Workers change out spent 27,000-pound TSCR filter columns and place them on a nearby storage pad during a planned outage. (Photo: DOE)
Following a second planned maintenance outage, the Tank-Side Cesium Removal (TSCR) system at the Hanford Site in Washington state has resumed processing liquid tank waste, the Department of Energy’s Office of Environmental Management (EM) announced on March 14.
According to EM, its Office of River Protection (ORP) and contractor Washington River Protection Solutions processed more than 25,000 gallons of waste during the previous week and has treated a total of 406,000 gallons of radioactive liquid waste since TSCR began operations early last year.
A key component in Hanford’s Direct-Feed Low-Activity Waste program for treating tank waste, TSCR removes radioactive cesium and solids from tank waste and delivers low-activity waste to a nearby million-gallon tank, where it is staged until it can be fed to the Waste Treatment and Immobilization Plant for vitrification.
Outage improvements: During outages, workers change out filter columns that remove radioactive solids during waste processing, perform maintenance, and apply lessons learned from operations. According to EM, many improvements to the treatment system during outages over the past year came from recommendations made by workers and contractor and federal staff on the project team.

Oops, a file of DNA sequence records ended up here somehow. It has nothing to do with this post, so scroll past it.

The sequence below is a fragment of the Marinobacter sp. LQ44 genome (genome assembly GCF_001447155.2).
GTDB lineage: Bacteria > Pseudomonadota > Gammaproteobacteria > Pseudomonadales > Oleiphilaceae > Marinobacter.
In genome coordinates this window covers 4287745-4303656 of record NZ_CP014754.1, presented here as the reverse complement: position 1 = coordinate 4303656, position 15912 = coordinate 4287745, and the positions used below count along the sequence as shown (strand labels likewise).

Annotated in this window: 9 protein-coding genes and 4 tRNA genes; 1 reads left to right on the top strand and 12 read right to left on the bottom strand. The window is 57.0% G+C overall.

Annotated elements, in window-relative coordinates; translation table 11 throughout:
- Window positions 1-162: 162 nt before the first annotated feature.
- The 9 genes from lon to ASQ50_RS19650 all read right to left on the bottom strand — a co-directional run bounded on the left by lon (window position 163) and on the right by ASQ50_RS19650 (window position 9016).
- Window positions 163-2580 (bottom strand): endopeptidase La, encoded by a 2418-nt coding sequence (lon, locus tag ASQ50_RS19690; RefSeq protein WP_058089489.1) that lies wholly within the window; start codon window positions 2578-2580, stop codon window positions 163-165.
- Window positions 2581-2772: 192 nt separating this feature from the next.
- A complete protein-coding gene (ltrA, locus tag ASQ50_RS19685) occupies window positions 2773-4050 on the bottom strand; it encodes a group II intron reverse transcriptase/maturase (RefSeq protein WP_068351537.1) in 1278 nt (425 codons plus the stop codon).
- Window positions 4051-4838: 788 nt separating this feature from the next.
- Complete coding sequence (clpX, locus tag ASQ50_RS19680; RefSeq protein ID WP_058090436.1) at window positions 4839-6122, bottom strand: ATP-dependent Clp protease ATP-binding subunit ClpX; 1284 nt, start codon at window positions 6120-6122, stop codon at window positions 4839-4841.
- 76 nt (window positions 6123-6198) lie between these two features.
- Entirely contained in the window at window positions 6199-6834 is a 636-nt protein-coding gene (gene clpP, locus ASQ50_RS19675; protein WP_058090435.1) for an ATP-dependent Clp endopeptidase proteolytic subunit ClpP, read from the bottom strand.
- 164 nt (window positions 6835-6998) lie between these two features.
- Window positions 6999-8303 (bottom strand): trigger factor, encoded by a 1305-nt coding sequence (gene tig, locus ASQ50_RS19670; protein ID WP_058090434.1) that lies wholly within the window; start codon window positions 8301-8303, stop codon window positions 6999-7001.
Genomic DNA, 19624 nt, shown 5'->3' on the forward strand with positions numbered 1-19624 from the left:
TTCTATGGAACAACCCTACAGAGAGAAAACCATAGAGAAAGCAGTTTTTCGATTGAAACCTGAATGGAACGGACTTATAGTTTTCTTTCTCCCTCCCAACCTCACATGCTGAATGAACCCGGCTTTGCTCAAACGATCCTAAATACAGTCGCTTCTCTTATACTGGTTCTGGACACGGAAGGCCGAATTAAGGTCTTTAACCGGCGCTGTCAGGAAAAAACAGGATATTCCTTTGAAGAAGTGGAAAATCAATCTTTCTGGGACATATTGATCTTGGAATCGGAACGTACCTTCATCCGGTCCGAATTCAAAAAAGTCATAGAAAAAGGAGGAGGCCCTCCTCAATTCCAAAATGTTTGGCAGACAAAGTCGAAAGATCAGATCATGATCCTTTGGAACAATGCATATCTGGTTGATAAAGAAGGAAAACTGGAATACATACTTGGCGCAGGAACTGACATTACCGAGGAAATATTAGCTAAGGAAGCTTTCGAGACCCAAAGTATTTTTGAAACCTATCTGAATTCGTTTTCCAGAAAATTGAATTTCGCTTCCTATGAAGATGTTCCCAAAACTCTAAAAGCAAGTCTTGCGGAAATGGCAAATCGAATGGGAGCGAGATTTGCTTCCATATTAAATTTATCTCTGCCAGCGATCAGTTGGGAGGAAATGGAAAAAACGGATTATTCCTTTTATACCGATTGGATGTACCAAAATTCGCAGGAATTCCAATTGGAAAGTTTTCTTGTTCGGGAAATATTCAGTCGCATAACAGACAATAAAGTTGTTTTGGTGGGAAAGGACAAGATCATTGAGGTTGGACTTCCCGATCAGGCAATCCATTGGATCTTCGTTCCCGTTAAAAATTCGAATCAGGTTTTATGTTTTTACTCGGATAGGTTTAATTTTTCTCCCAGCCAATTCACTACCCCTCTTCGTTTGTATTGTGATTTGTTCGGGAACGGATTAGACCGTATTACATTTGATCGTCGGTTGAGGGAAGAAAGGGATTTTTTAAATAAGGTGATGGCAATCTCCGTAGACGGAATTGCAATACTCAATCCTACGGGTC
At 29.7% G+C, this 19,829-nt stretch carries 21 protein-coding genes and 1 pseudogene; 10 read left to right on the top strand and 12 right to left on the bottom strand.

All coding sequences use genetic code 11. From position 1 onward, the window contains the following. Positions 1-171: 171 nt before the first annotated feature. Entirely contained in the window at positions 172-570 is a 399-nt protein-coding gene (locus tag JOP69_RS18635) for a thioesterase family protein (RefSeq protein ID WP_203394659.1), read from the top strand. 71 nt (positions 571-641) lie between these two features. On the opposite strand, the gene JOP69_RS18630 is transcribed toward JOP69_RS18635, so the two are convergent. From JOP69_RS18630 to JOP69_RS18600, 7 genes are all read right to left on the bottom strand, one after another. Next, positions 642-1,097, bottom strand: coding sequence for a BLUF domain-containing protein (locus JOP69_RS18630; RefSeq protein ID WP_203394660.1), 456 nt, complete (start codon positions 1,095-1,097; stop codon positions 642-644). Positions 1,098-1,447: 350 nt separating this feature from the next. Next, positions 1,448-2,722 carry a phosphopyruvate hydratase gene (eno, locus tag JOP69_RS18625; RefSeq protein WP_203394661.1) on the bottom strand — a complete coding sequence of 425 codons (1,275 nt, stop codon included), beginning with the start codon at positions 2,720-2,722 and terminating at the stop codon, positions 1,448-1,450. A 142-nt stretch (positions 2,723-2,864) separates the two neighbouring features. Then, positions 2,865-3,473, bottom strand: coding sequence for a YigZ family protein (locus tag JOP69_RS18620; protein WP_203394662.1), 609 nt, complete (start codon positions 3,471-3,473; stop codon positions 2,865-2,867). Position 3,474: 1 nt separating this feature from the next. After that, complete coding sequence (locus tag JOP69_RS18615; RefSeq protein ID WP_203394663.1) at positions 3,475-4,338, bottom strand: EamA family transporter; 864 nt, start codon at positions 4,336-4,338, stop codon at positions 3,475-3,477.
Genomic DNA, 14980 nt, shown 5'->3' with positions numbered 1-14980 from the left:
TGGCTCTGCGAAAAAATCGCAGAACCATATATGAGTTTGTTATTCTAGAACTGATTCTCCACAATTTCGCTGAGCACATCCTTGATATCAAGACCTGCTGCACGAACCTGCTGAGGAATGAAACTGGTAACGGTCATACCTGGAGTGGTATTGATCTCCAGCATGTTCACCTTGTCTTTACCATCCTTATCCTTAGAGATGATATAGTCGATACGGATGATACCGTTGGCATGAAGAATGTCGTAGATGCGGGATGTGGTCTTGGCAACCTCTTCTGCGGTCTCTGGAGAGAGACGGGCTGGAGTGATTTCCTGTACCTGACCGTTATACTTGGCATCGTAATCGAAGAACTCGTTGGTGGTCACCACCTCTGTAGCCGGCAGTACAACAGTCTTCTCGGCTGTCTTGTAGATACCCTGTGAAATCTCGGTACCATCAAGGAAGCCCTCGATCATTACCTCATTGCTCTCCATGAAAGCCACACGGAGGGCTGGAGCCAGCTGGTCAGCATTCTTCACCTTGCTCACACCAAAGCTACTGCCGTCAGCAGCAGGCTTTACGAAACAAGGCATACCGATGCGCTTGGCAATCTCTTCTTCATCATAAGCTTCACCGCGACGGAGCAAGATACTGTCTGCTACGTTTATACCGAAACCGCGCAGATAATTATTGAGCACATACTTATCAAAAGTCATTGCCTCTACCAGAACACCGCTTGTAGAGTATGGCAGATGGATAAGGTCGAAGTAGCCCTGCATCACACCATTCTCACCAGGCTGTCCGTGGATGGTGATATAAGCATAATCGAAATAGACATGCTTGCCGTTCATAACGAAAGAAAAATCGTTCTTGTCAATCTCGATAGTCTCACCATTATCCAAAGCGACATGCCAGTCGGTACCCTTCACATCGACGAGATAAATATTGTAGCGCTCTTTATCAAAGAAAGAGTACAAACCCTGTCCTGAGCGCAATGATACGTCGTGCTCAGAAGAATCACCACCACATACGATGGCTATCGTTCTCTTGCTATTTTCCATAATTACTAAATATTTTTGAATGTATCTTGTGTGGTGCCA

In addition to performing required maintenance during TSCR’s second planned maintenance outage, which began in July 2022, crews replaced a valve indicator, addressed two small leaks inside the treatment system, installed additional cameras inside the treatment enclosure to improve visibility for operators, and added an area for workers to put on and take off personal protective equipment.
Hanford workers talk about the challenges and rewards of working on the TSCR project in this video.
He said it: “The cesium removal system is a demonstration project, and this is the first time we are treating tank waste on an industrial scale at Hanford,” said Delmar Noyes, ORP assistant manager for the Tank Farms Project. “We are learning, strengthening our processes, and adding improvements that we can use in future, similar systems.”